Here’s today’s AdExchanger.com news round-up… Want it by email? Sign up here.
Chinese tech companies are looking to create their own alternatives to Google’s Android and Apple’s iOS operating systems, which dominate the mobile market. On Wednesday, Huawei launched its own self-developed operating system – HarmonyOS – across a slew of devices, including smartphones. The new offering is part of a move to differentiate its operating system from Android and iOS and break free of some of its restrictions. The Chinese Advertising Association, for example, recently rolled out CAID as a stand-in for the IDFA that was designed to circumvent Apple’s AppTrackingTransparency framework on iOS 14. Still, Huawei’s new operating system will have to deal with the reputational fallout from US sanctions in 2019, which cut Huawei smartphones’ access to Google Android updates. Huawei announced on Wednesday that many of the company’s older phones will be able to upgrade to HarmonyOS. CNBC has more.
Connected TV’s (CTV) cookieless environment has offered a reprieve for marketers. Still, Digiday reports that the air around CTV’s identity landscape is far from crystal clear at the moment. CTV’s ad infrastructure is still in its infancy. No one really knows what type of identifier will be best suited to the market. In place of the third-party cookie, IP addresses identify individual households and connect their associated devices. But similar privacy concerns to the ones that have claimed the third-party cookie are likely to curtail the IP address’s future usage. Meanwhile, alternate identifiers – including The Trade Desk-backed, now open-source Unified ID 2.0; LiveRamp’s Authenticated Traffic Solution; and OpenAP’s OpenID – have emerged to fill CTV’s identity picture. But at the moment, the view is pretty foggy. Read on.
Ads To The Max
WarnerMedia – soon to be renamed Warner Bros. Discovery – is going through some major changes since being spun out of AT&T last month and merged with Discovery. But the big question for many television consumers is: “What does this mean for HBO?” For now, it’s all business as AT&T had planned. HBO Max introduced a $9.99 per-month ad-supported tier (compared with the $14.99 ad-free option). According to the new HBO Max advertiser portal, current ad offerings include pre-roll videos, pre-roll bumpers and mid-roll bumpers. The company also teases new solutions in the works right now; a branded discovery option to reach people scrolling for a show and ads during pause breaks.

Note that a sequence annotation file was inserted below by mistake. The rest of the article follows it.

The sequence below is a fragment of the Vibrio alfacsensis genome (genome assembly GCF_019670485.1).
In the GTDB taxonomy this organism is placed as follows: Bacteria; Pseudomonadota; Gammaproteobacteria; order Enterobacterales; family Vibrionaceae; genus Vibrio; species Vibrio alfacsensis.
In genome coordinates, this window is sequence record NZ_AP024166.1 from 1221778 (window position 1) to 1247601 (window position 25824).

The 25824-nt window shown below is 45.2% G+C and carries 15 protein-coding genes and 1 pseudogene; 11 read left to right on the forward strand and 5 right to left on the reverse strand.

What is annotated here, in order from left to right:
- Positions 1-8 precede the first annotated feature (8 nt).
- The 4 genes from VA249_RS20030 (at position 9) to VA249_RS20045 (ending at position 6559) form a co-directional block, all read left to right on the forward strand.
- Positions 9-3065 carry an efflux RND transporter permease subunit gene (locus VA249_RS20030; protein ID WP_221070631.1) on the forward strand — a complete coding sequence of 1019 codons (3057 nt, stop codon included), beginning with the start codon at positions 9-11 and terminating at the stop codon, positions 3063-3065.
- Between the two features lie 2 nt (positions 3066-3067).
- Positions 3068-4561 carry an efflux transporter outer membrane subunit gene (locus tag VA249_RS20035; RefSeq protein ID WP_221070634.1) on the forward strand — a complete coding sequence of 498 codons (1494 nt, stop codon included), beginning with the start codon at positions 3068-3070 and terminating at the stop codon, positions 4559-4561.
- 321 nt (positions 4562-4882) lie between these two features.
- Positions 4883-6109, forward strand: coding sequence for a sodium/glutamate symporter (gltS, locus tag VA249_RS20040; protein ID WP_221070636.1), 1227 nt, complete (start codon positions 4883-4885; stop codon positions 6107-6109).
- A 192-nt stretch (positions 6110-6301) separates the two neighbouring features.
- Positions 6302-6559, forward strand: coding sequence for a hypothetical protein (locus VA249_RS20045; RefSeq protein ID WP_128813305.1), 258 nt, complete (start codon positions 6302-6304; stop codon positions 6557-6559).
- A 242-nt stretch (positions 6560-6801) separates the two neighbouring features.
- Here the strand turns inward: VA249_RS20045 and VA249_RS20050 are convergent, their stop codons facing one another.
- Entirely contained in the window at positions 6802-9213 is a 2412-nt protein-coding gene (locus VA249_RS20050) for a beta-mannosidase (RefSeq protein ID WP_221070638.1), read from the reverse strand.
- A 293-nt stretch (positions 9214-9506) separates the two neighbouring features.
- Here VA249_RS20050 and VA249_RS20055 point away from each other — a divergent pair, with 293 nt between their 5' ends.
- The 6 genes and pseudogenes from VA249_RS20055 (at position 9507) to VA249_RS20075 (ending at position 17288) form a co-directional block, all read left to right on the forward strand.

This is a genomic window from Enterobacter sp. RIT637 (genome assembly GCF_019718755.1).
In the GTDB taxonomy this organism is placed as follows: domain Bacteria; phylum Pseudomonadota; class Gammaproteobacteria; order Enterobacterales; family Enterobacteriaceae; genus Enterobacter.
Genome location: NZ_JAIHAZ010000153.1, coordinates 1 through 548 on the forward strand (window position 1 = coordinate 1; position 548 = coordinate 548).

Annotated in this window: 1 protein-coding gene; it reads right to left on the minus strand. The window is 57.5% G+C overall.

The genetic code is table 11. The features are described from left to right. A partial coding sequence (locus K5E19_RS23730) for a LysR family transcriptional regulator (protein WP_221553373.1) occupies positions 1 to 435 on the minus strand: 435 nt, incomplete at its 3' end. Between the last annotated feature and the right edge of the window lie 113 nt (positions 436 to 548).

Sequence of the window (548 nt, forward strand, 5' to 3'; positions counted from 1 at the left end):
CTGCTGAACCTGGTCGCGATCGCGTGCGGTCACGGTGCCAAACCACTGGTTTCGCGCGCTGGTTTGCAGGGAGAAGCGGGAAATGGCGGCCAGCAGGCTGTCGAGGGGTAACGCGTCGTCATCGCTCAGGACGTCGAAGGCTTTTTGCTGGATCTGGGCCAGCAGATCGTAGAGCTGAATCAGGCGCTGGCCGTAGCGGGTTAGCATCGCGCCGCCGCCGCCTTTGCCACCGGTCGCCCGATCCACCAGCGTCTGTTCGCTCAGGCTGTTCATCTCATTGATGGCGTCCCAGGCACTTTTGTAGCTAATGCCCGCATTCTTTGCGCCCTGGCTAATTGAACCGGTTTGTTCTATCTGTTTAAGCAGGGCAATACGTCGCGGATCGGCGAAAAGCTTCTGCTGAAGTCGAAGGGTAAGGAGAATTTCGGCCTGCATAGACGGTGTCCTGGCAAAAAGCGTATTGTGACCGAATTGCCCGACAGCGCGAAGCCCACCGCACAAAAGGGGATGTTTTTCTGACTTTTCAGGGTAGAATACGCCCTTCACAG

But Wait, There’s More!
Mobile gaming platform Skillz has struck a deal to acquire DSP Aarki for $150 million as it looks to create an esports advertising platform. [Seeking Alpha]
Comscore and Spiketrap have launched a new cookieless targeting solution for gaming audiences. [release]
Etsy is buying social shopping app Depop for $1.6 billion in a bid to woo Gen Z shoppers.[Business Insider]
Amazon’s annual Prime Day will take place June 21 and 22, returning to its normal summertime slot after the company postponed the event last year due to COVID-19. [CNBC]
Pride in authenticity: Increasing visibility of the LGBTQ+ community. [CampaignUS]
GroundTruth has introduced geo-contextual and audience targeting for OTT/CTV. [Martech Series]
Neustar and ActionIQ have teamed up to advance three critical capabilities: identity resolution, data enrichment, and omnichannel activation. [release]
Content recommendation engine RevContent has sold its assets to Star Mountain Capital, a specialized asset management firm focusing exclusively on the lower middle-market. Terms of the deal were not disclosed. [MediaPost]
DoubleVerify has tapped Mimi Wotring to lead publisher sales and client services. [release]
VMLY&R has appointed Sean Rooney to the newly created role of chief science officer. [Adweek]
Johannes Leonardo has hired Julia Neumann as chief creative officer. [Ad Age]
Vivaldi Group has appointed Chris Halsall as senior partner. [release]